When I began exploring the German poster a number of years ago, my curiosity was first piqued by the compact but powerful verbal-visual rhetoric of individual stamps. Then I became intrigued by the narratives constructed in poster stamp series. It was clear that the messages of this medium were complex and deserved cultural-historical, iconographical, and semiotic analysis. Working with a large, privately owned collection, I created a database through which I attempted to catalog and ascertain the themes and narratives of this little-known medium. I met a handful of poster stamp collectors, read the limited literature available on the topic, andin my doctoral dissertationattempted to fit Reklamemarken into the complex matrix of Wilhelmine German society and its discourses.4 In the intervening years, there has been a growth of interest in the German poster stamp as an important genre of early twentieth-century graphic art, a quirky collectible, and a unique representation of prewar German society.5 Yet there is still much to be discovered about the powerful mediations of the poster stamp in that very formative period of German history. An examination of the origins and context of the medium, its typical configurations, both as individual stamps and stamp series, and its paradoxical role as collectible ephemera can help us better understand these mediations and the way in which the poster stamp employed various social discourses and sought to cultivate culturally specific consuming communities.

“Poster stamps descended upon us suddenly, en masse, like grasshoppers . . . ”6

Fig. 2. In this stamp for the M. Fickel Poster Stamp Printing Company in Nuremberg, a stream of colorful poster stamps descends from a giant disembodied hand in the sky over a bucolic rural landscape. The advertising slogan at the bottom reads: “Demand poster stamps everywhere.” (“Verlangt überall Reklamemarken”).
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Fig. 2.

In this stamp for the M. Fickel Poster Stamp Printing Company in Nuremberg, a stream of colorful poster stamps descends from a giant disembodied hand in the sky over a bucolic rural landscape. The advertising slogan at the bottom reads: “Demand poster stamps everywhere.” (“Verlangt überall Reklamemarken”).7

A century ago, stampsbroadly conceivedwere as ubiquitous as Instagram posts or tweets are today. They were differentiated by function, but there was much overlap: in addition to postage stamps, which were issued by official authorities and had a designated value, there were charity stamps, stamps commemorating exhibitions and other private and public events, lottery stamps, rebate stamps, club-issued stamps, and other forms. All stamps were small in format and had gummed backs so they could be affixed to various surfaces. Most had perforated edges from being issued in sheets. All communicated a message through a combination of text and image. Though by 1913 the term Propagandamarke was often used broadly in German to refer to all non-philatelic stamps, the poster stamp (or Reklamemarke), narrowly defined, was a stamp issued more or less free of cost for the purpose of advertising goods or services.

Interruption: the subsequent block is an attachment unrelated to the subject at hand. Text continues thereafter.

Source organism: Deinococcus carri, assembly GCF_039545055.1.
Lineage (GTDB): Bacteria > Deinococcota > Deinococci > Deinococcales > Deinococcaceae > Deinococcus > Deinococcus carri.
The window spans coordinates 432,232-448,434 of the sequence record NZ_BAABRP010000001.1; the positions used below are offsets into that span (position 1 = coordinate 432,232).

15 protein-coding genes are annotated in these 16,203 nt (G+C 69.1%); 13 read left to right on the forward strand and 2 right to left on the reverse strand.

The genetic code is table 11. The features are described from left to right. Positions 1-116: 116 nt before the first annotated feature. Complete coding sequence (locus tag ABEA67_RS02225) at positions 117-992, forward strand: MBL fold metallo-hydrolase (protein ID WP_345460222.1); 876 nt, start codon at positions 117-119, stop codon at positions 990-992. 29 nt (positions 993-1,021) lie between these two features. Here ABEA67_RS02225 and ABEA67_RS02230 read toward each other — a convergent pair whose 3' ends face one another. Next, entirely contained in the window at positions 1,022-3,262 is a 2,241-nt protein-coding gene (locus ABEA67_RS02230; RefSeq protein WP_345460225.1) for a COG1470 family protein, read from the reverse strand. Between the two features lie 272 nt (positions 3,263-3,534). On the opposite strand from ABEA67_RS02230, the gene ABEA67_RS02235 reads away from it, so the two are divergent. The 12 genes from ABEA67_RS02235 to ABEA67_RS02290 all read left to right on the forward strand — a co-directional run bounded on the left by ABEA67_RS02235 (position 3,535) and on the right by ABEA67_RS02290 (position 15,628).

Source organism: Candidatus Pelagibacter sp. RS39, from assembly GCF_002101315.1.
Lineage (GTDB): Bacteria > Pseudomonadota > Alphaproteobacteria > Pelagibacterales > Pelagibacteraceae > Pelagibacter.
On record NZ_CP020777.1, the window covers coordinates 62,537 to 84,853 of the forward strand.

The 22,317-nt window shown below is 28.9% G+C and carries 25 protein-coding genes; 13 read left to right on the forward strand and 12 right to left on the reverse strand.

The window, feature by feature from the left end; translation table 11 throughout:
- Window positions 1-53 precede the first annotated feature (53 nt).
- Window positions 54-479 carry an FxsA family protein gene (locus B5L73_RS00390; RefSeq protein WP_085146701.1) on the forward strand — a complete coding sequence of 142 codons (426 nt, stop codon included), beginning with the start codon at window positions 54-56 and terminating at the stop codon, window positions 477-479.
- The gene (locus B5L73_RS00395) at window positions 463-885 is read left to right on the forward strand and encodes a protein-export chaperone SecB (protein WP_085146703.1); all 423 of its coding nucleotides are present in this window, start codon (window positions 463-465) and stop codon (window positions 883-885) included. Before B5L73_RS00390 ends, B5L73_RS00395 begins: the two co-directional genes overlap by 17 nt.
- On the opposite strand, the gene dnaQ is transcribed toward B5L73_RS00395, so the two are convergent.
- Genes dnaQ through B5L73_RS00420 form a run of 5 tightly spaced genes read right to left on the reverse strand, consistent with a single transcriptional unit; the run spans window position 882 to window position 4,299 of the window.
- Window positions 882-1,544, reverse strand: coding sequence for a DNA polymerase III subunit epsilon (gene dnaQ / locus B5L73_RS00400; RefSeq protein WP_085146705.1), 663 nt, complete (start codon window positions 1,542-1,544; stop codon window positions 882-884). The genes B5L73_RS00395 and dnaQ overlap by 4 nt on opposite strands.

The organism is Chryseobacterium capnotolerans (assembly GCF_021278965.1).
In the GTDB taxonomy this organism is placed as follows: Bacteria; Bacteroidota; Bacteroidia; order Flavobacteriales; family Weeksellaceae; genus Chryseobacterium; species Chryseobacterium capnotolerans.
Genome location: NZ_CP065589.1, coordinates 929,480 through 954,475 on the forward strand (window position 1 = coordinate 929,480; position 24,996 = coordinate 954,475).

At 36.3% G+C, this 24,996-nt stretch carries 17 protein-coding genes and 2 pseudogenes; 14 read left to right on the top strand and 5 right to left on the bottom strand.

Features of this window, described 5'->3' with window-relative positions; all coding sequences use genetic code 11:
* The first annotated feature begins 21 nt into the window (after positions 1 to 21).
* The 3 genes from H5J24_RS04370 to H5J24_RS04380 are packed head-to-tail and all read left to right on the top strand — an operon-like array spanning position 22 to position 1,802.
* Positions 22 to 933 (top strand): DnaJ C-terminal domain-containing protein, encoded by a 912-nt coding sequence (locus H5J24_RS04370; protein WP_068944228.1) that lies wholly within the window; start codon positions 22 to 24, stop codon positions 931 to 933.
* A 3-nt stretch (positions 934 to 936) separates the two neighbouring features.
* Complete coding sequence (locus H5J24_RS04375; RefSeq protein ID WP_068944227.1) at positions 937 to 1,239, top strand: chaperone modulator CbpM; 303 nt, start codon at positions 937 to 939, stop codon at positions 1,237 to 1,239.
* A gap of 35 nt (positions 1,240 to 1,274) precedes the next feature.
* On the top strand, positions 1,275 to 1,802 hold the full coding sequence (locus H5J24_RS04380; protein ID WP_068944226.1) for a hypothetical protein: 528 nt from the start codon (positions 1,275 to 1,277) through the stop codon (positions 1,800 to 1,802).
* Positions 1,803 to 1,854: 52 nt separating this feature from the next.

Poster stamps did not suddenly appear like a biblical plague of grasshoppers. They developed out of a variety of media and economic and social changes. When they emerged after the turn of the century as one of the dominant forms of commercial advertising in Germany, they drew on a rich symbolic repertoire, a developed institutional base, a professionalized group of producers, a history of advertising engagement with other social discourses, and advertising-literate consumers. Among their most important predecessors were letter seals, trademarks, and advertising cardsand finally, of course, advertising posters. These forebears influenced the poster stamp through their form and function and by shaping the discursive space eventually occupied by Reklamemarken.

Letter seals (Siegelmarken, Verschlussmarken) were simple paper seals with gummed backs that replaced the traditional wax seal or paste wafer used on correspondence in nineteenth-century Europe.8 Many of these seals still imitated the traditional heraldic symbols and initials typical of European wax seals dating back a millenium. The introduction of gummed paper seals coincided with the rise of the great mass spectacles of the international trade exhibitions, which, beginning with the Graz Exhibition in 1870, were advertised and commemorated by stamps known as exhibition stamps (Ausstellungsmarken).9

Fig. 3. On the left is a round red wax seal depicting Albert III, Duke of Saxony (1443–1500) on horseback. On the right is a round blue and white embossed seal depicting the German Imperial eagle and bearing the inscription of the Imperial Commissioner for the World Exhibition in Paris in 1900.
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Fig. 3.

On the left is a round red wax seal depicting Albert III, Duke of Saxony (1443–1500) on horseback. On the right is a round blue and white embossed seal depicting the German Imperial eagle and bearing the inscription of the Imperial Commissioner for the World Exhibition in Paris in 1900.10